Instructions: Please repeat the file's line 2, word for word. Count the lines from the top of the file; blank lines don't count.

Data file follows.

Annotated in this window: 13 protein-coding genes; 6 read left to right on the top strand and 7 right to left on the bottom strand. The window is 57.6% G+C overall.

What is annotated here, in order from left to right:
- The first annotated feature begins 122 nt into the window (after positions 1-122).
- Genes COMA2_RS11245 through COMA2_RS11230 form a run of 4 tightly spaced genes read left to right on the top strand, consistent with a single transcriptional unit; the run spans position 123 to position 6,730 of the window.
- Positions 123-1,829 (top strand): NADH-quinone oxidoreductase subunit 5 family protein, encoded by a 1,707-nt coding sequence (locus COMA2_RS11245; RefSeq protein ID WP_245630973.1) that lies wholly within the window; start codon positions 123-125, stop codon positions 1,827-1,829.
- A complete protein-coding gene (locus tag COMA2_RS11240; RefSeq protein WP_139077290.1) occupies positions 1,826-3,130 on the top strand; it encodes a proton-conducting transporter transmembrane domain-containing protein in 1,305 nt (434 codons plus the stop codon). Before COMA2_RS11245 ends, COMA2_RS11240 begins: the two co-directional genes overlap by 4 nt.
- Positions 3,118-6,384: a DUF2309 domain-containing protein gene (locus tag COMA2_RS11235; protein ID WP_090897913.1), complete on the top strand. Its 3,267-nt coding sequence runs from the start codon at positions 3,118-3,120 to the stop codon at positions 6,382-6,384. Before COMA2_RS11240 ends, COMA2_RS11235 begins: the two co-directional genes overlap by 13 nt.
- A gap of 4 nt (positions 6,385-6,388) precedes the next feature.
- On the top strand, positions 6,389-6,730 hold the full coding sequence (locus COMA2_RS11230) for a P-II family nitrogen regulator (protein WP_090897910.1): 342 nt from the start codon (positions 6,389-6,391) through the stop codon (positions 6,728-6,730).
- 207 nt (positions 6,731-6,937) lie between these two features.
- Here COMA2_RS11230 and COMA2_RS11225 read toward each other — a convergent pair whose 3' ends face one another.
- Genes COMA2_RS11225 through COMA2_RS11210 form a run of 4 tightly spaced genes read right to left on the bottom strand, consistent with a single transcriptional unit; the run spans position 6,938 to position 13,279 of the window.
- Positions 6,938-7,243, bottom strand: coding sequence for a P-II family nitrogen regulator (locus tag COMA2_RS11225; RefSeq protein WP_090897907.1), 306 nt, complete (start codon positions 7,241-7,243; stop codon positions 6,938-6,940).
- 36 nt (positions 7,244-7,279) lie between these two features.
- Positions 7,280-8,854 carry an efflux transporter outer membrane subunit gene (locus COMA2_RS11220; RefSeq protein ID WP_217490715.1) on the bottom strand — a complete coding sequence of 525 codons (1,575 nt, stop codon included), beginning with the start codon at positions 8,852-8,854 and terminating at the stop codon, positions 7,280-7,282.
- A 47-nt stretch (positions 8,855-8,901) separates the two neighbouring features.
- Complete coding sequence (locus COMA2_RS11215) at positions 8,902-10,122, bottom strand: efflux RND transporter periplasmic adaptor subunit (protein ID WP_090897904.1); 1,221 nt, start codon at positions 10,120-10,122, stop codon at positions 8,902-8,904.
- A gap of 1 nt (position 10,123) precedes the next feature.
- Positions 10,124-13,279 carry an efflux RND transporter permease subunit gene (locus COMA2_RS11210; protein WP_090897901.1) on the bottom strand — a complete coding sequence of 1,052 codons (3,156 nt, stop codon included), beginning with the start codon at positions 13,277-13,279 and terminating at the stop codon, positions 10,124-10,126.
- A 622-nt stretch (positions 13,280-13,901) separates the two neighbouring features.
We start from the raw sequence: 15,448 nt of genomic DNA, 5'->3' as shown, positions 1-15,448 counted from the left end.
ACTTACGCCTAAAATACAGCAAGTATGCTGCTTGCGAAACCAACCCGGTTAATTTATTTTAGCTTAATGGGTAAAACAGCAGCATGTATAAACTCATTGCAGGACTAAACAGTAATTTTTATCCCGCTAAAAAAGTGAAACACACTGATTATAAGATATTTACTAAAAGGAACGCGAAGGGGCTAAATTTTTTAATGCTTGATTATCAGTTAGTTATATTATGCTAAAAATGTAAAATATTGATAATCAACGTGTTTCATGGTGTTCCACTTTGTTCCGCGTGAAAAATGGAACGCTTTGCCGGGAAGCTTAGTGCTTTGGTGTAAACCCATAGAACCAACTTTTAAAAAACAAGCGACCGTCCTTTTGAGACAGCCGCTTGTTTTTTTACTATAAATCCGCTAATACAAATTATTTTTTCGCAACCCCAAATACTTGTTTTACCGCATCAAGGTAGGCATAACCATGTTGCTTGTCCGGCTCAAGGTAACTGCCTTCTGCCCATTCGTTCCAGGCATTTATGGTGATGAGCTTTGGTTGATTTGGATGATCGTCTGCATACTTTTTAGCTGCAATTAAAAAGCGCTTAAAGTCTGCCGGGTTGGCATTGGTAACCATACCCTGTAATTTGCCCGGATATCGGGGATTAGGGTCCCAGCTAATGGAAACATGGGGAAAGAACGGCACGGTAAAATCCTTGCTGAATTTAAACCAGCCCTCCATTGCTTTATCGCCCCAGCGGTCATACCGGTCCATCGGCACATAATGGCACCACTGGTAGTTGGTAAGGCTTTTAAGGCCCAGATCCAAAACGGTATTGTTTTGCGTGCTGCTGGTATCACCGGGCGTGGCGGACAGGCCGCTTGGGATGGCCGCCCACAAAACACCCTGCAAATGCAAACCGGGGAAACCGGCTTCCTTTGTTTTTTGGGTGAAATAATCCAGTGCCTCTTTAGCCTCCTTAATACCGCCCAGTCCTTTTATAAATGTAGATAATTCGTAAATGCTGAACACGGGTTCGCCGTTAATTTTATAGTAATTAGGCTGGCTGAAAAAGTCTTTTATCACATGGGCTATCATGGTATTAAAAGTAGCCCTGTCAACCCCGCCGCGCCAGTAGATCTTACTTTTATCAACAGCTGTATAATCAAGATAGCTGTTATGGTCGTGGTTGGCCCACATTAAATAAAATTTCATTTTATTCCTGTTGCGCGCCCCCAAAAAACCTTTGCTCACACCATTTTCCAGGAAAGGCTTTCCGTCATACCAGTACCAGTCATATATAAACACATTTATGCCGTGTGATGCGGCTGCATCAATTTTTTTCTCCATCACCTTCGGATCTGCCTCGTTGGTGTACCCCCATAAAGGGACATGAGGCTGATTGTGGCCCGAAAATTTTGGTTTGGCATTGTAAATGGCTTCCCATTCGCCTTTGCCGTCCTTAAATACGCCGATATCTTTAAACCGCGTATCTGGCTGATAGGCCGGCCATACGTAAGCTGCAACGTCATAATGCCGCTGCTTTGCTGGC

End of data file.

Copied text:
What is annotated here, in order from left to right: